In contrast to VSL#3, DSS substantially altered gut microbiota composition following treatment, similar to previously reported data [58, 59]. Most notable was a drastic increase in the Bacteriodaceae family and a decrease in the S24-7 family. These microbial changes may contribute to local inflammatory changes since previous studies showed that DSS-induced pathology can be limited by modification or transplant of certain such gut microbes [60]. DSS further provoked an increase in IL-1b and TNF-α expression in the colon, along with robust elevations of circulating neutrophils and IL-6 levels. Interestingly, these changes were paralleled by increased morphological ratings of SNc microglia, which is consistent with a role for DSS in promoting heterogeneous neuroinflammation in the CNS [61]. Accordingly, a just published study found that DSS induced the differential expression of numerous genes within the striatum that might be important for PD, including those involved in immune processes and cellular detoxification [62]. Accompanying these alterations, we found mice to display acute sickness symptoms characterized by rapid weight loss, diarrhea (albeit this measure was subjectively noted and not quantified), and reduced locomotor activity similar to previous experiments using the same model [63]. These effects were quite severe and led to a proportion of animals reaching humane endpoint. Surviving animals did, however, recover and did not show any lasting behavioral responses at time of sacrifice, but they did display decreased coordination on the rotarod test at this time. It seems that DSS provoked marked peripheral and central immune changes that may be indicative of a widespread innate inflammatory reaction that caused transient sickness, followed by longer term motor disturbances. It is likely that local gut inflammatory processes (associated with microbiome alterations) and enhanced “leakiness” of gastric membranes that were induced by the DSS treatment acted as an initial source of the widespread pathology observed. It could further be envisioned that stress/toxin-induced gastric disturbances could act as a primary driver of systemic inflammatory processes and eventually, disturb CNS processes possibly giving rise to motor, cognitive, and mood changes. These effects of DSS are of particular interest to note in relation to PD-linked toxins that likewise induce transient illness, as well as co-morbid signs of anxiety and/or depressive-like symptoms [75].

Although one potential mediator of gut-brain communication is neural fibers such as the vagal nerve [12], much evidence suggest the importance of cytokines and other soluble inflammatory factors that normally regulate innate immunity. To this end, DSS treatment increased circulating levels of the neutrophil marker, LCN2, which is consistent with previous reports showing elevations in plasma and feces [63, 64]. Although LPS plus paraquat treatment did not affect neutrophil levels, it did further augment the rise observed with DSS treatment. It was also observed that IL-6 increased following LPS plus paraquat administration, as we and others have previously reported [45, 65]. However, no effect of DSS was apparent, contrary to previous reports in the gut [66]. In addition, non-significant elevations of IL-1b and IL-10 were apparent in mice that received both DSS pre-treatment and subsequent LPS and paraquat exposure.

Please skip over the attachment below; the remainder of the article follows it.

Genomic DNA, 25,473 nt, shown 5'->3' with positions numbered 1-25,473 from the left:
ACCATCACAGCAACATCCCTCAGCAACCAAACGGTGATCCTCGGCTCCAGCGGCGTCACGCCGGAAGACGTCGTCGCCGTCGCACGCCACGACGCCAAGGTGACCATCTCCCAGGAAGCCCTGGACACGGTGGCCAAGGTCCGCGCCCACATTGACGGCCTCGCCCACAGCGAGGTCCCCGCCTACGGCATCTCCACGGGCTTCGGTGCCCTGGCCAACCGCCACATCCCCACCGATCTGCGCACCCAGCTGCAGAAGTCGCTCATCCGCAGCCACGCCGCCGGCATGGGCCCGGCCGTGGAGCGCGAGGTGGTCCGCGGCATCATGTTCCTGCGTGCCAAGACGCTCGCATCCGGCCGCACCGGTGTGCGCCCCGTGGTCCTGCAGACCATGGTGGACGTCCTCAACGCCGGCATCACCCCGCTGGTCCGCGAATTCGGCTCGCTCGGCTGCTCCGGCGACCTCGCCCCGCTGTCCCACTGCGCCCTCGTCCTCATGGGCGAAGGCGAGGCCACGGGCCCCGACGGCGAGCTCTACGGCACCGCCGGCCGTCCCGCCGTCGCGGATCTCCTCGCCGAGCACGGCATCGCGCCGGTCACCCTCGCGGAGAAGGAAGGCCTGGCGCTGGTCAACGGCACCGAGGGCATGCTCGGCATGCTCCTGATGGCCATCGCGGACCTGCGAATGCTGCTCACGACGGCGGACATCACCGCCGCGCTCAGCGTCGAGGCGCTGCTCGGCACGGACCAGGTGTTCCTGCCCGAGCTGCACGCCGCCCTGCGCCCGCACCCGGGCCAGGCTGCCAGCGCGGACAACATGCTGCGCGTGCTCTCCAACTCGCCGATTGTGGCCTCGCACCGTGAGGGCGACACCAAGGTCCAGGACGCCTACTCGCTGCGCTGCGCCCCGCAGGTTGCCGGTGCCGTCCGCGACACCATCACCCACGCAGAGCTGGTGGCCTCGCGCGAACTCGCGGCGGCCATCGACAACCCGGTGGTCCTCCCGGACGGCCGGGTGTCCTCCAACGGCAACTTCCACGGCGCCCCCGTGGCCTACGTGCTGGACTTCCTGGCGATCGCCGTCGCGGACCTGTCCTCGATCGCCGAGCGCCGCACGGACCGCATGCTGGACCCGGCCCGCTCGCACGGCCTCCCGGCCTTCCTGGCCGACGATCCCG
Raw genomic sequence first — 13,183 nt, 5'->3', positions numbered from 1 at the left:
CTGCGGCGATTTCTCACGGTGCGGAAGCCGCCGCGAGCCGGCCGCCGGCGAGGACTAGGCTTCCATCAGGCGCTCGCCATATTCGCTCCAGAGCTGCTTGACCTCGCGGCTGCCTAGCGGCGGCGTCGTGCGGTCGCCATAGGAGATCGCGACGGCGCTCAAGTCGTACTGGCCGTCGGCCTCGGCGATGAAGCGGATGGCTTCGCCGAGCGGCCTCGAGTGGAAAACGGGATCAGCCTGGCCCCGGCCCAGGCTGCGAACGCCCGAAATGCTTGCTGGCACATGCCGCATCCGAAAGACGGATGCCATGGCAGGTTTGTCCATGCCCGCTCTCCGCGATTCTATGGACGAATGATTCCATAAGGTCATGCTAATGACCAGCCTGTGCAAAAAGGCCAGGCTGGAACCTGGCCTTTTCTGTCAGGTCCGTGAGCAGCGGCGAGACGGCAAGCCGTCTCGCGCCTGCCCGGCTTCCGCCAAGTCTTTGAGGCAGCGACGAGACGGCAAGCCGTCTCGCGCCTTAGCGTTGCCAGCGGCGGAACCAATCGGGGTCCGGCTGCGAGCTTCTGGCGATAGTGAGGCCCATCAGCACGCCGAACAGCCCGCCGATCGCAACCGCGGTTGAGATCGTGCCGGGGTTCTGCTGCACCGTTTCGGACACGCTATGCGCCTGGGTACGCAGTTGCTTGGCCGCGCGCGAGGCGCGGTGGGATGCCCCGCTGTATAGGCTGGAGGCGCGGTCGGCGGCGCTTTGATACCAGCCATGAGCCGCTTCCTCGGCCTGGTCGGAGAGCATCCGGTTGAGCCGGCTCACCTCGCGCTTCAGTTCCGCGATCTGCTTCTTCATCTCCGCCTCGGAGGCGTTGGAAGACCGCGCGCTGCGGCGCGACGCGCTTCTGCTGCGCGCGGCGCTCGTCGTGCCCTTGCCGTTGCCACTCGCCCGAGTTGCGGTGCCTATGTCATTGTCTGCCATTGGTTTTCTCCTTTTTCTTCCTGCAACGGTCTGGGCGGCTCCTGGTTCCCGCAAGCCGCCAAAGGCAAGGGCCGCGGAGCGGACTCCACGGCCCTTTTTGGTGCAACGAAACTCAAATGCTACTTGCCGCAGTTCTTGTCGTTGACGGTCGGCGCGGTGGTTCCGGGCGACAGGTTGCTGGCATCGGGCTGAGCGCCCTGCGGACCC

LPS and paraquat treatment have previously been shown to induce microglial activation in the SNc [67], and we presently observed that DSS pre-treatment enhanced this activation. Despite this, SNc dopaminergic neuronal loss was not influenced by either DSS or VSL#3, which is surprising given the evidence linking microglial state to neurodegeneration [65, 68,69,70]. Yet, we found that LPS plus paraquat also induced increase in astroglia marker (at least a subset of astrocytes, as determined by GFAP) and this was unaffected by the DSS treatments. These cells could be of importance to the present outcomes given that there is a large literature suggesting a role for astrogliosis in PD [73]. In any case, it was interesting that microglia appear more influenced or tied to the DSS-induced gut changes than were astrocytes. Additionally, short chain fatty acids (SCFA) are another mechanism through which the microbiota of the gut can affect the brain and in particular, these may mediate many of the effects of the gut on central microglial cells. For instance, administering SCFAs corrected the alterations in microglial gene expression provoked by an absence of microbiota in germ-free mice or those that were administered antibiotics [71]. Also, while raising α-synuclein overexpressing mice in germ-free conditions ameliorated the usual motor deficit evident, the administration of SCFAs restored the behavioral pathology [72].